Hence, the physicians had made the great diagnosis of PE.

The patient was eventually commenced on heparin treatment by his physicians.

The patient's limb remained unchanged and the heparin was successful.

An excellent comment I received from a senior doctor suggested that in such cases heparin should always be commenced even if the patient's limb becomes compromised whilst treating PE to save the patient's life.

That is a tough decision to take for any doctor and is the balance between treating the patient but also trying to do no harm to your patient.

Do you agree with this approach?

What would you do in such a situation?

Without your comments other doctors or students are unable to learn so please give your opinion on this blog.

Monday, 5 March 2007


Todays comment is in respect of seizures.

There are many, many causes of seizures and when a patient presents in a post-ictal state with there being little or no history available, it becomes the physicians responsibility to hunt for the cause.

For example, we recently had a case of a 65yr old diabetic female who presented with a new history of seizures. As always, this case has been anonymised.

She had been previously well.

She was diabetic, with an old MI and had been a smoker in the past.

She was taking anti-hypertensive agents, atorvastatin and aspirin.

She had three seizures and was treated with a phenytoin infusion which halted the seizure activity.

Blood pressure on admission was 199/95

The patient had apparently not bit her tongue nor had any incontinence.

When examined by a senior doctor, the patient the following day, GCS was 15/15.

Pupils equal and reactive to light. The patient was complaining of a severe bitemporal headache and neck pain. It was painful flexing the neck forwards.

The patient had clearly bitten her tongue and she had dry faeces on her legs suggestive of faecal incontinence.

Cranial nerve examination was normal apart from chronic diplopia that predated this event.

Tone was normal throughout the lower limbs.

Pronator drift was absent.

Power and reflexes were normal throughout.

Babinskis were negative.

Kernig's Test produced BACK PAIN but the patient had had a lumbar puncture the night before.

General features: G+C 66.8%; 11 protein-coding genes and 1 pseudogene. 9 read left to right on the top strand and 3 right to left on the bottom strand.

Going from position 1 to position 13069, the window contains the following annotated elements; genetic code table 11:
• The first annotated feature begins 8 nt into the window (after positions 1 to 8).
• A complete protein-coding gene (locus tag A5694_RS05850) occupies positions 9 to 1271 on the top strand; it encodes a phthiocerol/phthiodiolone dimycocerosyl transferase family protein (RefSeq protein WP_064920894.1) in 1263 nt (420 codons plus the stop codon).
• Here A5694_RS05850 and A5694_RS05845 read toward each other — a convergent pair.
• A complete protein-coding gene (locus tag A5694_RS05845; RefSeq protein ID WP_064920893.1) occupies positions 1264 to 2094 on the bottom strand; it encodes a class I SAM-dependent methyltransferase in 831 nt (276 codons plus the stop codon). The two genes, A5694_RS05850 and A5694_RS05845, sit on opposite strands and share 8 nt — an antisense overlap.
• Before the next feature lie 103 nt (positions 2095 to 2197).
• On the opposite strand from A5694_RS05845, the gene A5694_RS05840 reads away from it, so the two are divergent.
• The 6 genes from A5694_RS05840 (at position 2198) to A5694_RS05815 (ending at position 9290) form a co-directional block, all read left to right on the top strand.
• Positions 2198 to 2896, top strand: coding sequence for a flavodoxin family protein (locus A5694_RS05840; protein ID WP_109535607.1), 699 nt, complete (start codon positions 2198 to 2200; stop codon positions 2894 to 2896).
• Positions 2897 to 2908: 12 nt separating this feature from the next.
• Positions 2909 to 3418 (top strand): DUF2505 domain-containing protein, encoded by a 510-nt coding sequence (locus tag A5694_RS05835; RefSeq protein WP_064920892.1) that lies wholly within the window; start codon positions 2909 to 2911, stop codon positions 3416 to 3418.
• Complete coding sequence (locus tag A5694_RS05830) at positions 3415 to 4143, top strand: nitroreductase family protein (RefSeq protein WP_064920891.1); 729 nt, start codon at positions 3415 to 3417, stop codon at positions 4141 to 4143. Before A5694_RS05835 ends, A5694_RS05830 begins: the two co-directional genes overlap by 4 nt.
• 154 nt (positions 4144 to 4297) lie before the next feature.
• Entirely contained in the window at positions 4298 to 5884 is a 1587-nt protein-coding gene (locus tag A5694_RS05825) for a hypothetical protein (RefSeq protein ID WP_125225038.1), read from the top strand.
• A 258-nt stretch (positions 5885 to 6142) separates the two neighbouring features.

All bloods were negative and CRP was 0.01

CXR was normal.

CT and MRI had been considered non-diagnostic, but when I reviewed the scan I noticed a very small intracerebral haemorrhage that was very easily missed. There was no SAH visible.

However from the above, it was clear that this patient being a diabetic with hypertension and on aspirin succumbed to an intracerebral haemorrhage resulting in recurrent acute generalised seizures.

In view of the positive meningeal signs it was of concern to me that there may have been subarachnoid extension of bleeding.

On the other hand, the neck pain and headache may have been due to his severe seizure activity and the lower back ache may have been related to the previous traumatic lumbar procedure.

The patient had her aspirin stopped and under went a CT angiogram which revealed no SAH and the patient was referred for a neurosurgical opinion.

However, the only way to truly rule out an SAH is to perform a repeat lumbar puncture to look for xanthochromia.

The above case is an excellent example of a common cause of seizures.

Always consider the back ground previous medical history and always look at the drugs as these may cause or complicate seizures.

In her case, being diabetic on insulin could have resulted in an hypoglycaemic seizure; being an ex-smoker could have caused lung cancer, cerebral metastases and secondary seizures. Being hypertensive and taking aspirin can result in intracerebral bleeding and secondary seizures as in this case. Taking anti-hypertensive agents such as thiazide or loop diuretic agents can result in hyponatraemia and seizures.

The history is of prime importance if it can be elicited from friends or family.

Please let me know your comments.